The Greater OKC Chamber not only spearheaded the effort, they gave more than $200,000 in cash and in-kind donations.  That number doubles to over 400K if you also count donations from FOKC (Forward Oklahoma City), a chamber-led initiative for economic development in the city.  All-in-all, they solicited nearly $900,000 from Oklahoma businesses and citizens, and spent nearly all of it in the last 10 days leading up to the election, primarily on misleading ads like this one:


People who bought the slush fund lie, failed to scrutinize the full language of the bill:

“The common school districts shall use eighty-six and one-third percent (86.33%) of the additional funds provided to them under this Article XIII-C to increase teacher salaries as required by Section 4 of this Article, and to otherwise address and prevent teacher and certified instructional staff shortages in the manner most suited to local district circumstances and needs…”  (emphasis is my own)

In other words, the money was for teacher pay, not just teacher raises.  It was stipulated that districts would increase all teacher salaries by at least $5000.  But liberty was given to allow districts to use some of the resulting revenue to address other issues with teacher pay.  It would have allowed some districts to rehire positions they were forced to eliminate in a budget crisis.  It would have allowed them to add teachers to their work force to alleviate large class sizes.  It would have allowed them to offer stipends for hard to fill positions, like STEM and Special Education.  And the language explicitly prohibited any of the money going towards superintendent salaries.


I’m willing to wager the people at the Greater Oklahoma City Chamber of Commerce actually knew this.  They just bet on the fact that most Oklahomans didn’t know it, and that most wouldn’t even bother to read the bill at all.  They bet big (over $800,000) and they won big.


And I think that’s what bothers me most.  They didn’t officially form their coalition until after October 1st so they could keep their donor lists hidden until their first financial disclosure was due in January.  The ads were misleading at best, and flat-out false at worst.  They waited until the last minute so proponents of the measure wouldn’t have time to do damage control.  It was all very underhanded and calculated.  And it appeared suddenly, and with great precision, dropped a bomb on a measure that was polling at over 60% just a month before the election, which leads me to believe it had been in the works for a long time before the organization was “official”.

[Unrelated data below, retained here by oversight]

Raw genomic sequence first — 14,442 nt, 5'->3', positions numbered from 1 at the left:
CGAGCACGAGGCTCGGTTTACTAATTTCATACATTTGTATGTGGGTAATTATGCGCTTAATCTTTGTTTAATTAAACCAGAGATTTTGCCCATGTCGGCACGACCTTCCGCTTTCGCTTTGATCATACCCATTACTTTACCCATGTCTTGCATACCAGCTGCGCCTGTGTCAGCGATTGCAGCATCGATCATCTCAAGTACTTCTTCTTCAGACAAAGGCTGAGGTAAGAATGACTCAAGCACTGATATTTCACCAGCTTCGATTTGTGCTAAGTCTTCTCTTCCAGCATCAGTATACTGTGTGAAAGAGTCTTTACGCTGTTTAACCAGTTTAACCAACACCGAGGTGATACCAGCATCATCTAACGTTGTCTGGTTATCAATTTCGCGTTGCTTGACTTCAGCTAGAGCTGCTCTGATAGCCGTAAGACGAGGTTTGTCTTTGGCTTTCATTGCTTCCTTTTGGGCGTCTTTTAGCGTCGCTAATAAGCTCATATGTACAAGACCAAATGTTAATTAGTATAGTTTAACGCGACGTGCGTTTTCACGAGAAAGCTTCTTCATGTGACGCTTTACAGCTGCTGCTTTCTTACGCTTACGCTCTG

And now, the GOKC Chamber says teacher pay is their number one educational priority (as opposed to their top priority in general).file-feb-05-2-47-31-pm


My question for the Greater OKC Chamber is simple:

How much money do you intend to spend to lobby on behalf of teachers?


At this point, words are meaningless.  Making teacher pay their top educational legislative priority is nothing but lip service as far as I’m concerned.  We’ve been there before.  We’ve heard for years that a raise is in the works, that legislators have filed this bill or that bill, and it never comes to fruition.  The GOKC Chamber proved they were willing to put serious money behind their efforts.  Will they reach out to these donors to solicit donations for their “better plan” implementation?  Do they plan to run an ad campaign to rally the people behind our educators?  Do they plan to spend money championing teacher pay?  Have they hired lobbyists to wine and dine legislators on our behalf?  Are they working with a design firm on yard signs and bumper stickers?  How much advertising time has been purchased with local radio and television stations to promote a “better plan” for teacher pay raises, and for increasing per pupil spending for the 700,000 students in our financially crippled public schools?

They solicited and spent almost a million dollars to deny my family a $5,000 raise, and simultaneously endangered the quality of education for 700,000 school children by contributing to the mass exodus of our teachers.

If I had to guess how much money they throw into a campaign for their “better plan”, my guess is somewhere between $0 and $0.

But by all means, Greater OKC Chamber, make a liar out of me.  Put your money where your mouth is.  I dare you.